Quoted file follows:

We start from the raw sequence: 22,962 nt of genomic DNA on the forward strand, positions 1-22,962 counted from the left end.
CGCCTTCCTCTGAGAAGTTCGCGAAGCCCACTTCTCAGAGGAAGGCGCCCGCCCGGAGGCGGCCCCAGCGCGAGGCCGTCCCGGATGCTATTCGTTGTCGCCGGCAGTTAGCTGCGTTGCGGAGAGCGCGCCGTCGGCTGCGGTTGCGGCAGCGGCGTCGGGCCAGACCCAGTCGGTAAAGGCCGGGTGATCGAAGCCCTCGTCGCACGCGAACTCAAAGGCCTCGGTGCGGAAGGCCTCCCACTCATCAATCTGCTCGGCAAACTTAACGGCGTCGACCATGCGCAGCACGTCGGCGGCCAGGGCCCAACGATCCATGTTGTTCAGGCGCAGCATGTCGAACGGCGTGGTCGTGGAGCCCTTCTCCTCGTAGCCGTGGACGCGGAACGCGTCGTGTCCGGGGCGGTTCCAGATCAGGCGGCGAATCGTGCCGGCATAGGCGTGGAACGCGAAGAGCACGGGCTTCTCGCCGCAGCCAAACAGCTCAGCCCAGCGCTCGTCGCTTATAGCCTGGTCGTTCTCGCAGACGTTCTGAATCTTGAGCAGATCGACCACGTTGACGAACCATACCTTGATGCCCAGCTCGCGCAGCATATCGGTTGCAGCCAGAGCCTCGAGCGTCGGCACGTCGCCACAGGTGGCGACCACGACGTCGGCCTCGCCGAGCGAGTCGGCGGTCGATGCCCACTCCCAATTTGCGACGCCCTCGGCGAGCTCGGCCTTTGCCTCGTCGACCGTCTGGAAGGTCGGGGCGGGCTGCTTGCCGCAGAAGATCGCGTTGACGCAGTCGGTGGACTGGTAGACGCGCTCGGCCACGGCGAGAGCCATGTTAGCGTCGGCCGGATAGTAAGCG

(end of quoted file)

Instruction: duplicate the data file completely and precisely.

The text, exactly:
We start from the raw sequence: 22,962 nt of genomic DNA on the forward strand, positions 1-22,962 counted from the left end.
CGCCTTCCTCTGAGAAGTTCGCGAAGCCCACTTCTCAGAGGAAGGCGCCCGCCCGGAGGCGGCCCCAGCGCGAGGCCGTCCCGGATGCTATTCGTTGTCGCCGGCAGTTAGCTGCGTTGCGGAGAGCGCGCCGTCGGCTGCGGTTGCGGCAGCGGCGTCGGGCCAGACCCAGTCGGTAAAGGCCGGGTGATCGAAGCCCTCGTCGCACGCGAACTCAAAGGCCTCGGTGCGGAAGGCCTCCCACTCATCAATCTGCTCGGCAAACTTAACGGCGTCGACCATGCGCAGCACGTCGGCGGCCAGGGCCCAACGATCCATGTTGTTCAGGCGCAGCATGTCGAACGGCGTGGTCGTGGAGCCCTTCTCCTCGTAGCCGTGGACGCGGAACGCGTCGTGTCCGGGGCGGTTCCAGATCAGGCGGCGAATCGTGCCGGCATAGGCGTGGAACGCGAAGAGCACGGGCTTCTCGCCGCAGCCAAACAGCTCAGCCCAGCGCTCGTCGCTTATAGCCTGGTCGTTCTCGCAGACGTTCTGAATCTTGAGCAGATCGACCACGTTGACGAACCATACCTTGATGCCCAGCTCGCGCAGCATATCGGTTGCAGCCAGAGCCTCGAGCGTCGGCACGTCGCCACAGGTGGCGACCACGACGTCGGCCTCGCCGAGCGAGTCGGCGGTCGATGCCCACTCCCAATTTGCGACGCCCTCGGCGAGCTCGGCCTTTGCCTCGTCGACCGTCTGGAAGGTCGGGGCGGGCTGCTTGCCGCAGAAGATCGCGTTGACGCAGTCGGTGGACTGGTAGACGCGCTCGGCCACGGCGAGAGCCATGTTAGCGTCGGCCGGATAGTAAGCG